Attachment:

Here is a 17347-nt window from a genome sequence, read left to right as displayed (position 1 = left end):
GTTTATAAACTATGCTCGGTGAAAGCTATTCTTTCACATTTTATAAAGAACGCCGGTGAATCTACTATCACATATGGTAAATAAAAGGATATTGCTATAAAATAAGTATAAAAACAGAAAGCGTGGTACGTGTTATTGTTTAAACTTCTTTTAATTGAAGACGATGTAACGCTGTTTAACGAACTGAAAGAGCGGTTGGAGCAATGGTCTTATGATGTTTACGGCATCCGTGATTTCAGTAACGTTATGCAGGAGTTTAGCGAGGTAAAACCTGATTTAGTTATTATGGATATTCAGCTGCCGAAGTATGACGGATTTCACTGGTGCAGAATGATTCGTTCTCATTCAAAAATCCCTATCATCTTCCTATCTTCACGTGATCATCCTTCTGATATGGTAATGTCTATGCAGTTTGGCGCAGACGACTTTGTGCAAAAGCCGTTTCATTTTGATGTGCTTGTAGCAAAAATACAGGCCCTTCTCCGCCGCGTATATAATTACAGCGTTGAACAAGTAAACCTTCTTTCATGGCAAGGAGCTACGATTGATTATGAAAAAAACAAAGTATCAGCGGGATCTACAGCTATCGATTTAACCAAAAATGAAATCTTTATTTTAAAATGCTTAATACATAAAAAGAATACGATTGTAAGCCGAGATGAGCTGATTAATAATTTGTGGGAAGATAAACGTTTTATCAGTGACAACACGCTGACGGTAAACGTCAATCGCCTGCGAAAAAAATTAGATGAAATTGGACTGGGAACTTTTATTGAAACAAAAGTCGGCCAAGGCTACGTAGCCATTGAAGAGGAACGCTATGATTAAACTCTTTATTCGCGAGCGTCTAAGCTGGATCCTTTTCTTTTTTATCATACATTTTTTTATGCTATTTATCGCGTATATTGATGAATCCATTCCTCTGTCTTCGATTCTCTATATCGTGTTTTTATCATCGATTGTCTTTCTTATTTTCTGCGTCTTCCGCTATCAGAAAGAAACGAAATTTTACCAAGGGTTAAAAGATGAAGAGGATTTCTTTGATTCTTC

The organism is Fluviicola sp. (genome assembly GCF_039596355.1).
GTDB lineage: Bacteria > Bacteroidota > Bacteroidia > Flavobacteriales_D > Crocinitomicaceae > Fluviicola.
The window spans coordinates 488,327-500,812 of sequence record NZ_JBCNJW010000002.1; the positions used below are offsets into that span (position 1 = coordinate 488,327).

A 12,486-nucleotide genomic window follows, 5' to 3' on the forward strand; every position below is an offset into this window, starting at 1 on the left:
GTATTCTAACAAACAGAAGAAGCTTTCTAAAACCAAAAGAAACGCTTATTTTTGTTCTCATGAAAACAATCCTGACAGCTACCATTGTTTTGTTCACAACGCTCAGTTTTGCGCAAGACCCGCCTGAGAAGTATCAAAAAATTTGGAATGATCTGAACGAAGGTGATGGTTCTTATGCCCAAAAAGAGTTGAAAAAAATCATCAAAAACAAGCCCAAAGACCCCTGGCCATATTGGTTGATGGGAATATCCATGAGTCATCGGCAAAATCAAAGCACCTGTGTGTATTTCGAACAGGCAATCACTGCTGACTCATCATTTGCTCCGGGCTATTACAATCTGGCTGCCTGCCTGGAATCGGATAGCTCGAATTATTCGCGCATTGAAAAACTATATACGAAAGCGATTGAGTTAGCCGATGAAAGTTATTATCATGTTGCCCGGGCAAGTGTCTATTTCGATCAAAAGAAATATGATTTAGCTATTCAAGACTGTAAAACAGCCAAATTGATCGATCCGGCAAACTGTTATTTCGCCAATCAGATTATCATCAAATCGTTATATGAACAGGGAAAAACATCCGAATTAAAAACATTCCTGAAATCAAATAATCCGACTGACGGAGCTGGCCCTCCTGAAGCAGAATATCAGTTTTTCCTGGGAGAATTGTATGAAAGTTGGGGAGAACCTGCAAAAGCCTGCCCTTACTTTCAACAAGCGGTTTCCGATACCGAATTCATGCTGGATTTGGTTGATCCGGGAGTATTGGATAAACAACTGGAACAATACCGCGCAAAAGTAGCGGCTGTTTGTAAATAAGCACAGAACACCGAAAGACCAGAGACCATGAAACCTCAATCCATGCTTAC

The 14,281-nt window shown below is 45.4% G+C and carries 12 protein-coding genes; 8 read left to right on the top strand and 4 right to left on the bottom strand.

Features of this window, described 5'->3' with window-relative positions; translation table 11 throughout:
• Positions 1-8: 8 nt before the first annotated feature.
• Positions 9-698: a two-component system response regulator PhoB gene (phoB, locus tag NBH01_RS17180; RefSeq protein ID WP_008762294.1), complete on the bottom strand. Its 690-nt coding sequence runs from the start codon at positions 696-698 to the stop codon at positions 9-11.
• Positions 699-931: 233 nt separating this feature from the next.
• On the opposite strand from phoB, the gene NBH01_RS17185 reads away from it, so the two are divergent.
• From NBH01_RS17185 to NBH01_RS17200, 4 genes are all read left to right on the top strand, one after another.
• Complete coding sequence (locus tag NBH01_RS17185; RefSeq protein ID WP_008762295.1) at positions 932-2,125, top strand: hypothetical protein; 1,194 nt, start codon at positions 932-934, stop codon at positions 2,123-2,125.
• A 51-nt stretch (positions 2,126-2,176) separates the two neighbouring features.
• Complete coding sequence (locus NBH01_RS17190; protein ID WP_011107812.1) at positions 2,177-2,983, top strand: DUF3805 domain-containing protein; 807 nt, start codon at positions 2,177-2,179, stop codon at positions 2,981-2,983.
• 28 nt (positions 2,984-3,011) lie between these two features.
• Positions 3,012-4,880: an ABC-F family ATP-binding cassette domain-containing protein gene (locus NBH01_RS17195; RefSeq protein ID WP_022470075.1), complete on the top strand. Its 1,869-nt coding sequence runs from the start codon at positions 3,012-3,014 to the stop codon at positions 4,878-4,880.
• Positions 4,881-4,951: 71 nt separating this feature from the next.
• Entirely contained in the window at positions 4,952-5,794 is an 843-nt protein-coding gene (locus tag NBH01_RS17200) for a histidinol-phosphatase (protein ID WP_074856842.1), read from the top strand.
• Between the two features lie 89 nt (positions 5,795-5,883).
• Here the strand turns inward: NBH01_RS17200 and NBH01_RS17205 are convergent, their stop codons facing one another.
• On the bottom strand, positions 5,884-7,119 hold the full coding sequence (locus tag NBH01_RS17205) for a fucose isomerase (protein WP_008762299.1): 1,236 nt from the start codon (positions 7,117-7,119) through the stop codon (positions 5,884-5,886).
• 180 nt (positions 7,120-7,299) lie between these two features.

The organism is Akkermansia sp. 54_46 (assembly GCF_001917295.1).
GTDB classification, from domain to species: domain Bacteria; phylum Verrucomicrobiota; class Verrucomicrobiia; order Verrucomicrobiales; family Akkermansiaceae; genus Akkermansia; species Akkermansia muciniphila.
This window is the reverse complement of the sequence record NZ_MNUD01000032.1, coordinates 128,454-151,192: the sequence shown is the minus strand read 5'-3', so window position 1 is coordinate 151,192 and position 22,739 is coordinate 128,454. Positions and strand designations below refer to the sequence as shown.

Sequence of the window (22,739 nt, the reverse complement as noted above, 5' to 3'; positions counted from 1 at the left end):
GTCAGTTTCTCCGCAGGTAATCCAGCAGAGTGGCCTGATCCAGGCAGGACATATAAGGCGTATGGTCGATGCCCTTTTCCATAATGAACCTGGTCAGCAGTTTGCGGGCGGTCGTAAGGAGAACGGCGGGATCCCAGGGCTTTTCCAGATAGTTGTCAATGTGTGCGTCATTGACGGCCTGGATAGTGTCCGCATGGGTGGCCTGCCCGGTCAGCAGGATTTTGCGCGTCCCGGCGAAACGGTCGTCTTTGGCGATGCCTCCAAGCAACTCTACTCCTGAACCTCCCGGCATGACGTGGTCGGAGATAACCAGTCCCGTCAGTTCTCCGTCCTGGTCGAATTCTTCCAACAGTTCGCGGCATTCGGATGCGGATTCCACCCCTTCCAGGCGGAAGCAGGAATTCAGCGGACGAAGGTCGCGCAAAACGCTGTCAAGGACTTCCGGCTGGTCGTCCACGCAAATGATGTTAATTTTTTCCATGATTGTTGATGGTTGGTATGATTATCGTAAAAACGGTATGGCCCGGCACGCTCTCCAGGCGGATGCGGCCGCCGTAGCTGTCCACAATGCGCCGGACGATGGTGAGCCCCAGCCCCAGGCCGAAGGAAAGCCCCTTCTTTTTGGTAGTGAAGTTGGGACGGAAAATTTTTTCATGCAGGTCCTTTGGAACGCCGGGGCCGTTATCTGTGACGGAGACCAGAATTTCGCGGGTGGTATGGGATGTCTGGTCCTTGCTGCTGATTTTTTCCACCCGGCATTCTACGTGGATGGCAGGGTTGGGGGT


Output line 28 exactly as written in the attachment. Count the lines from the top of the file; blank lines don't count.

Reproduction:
This window is the reverse complement of the sequence record NZ_MNUD01000032.1, coordinates 128,454-151,192: the sequence shown is the minus strand read 5'-3', so window position 1 is coordinate 151,192 and position 22,739 is coordinate 128,454. Positions and strand designations below refer to the sequence as shown.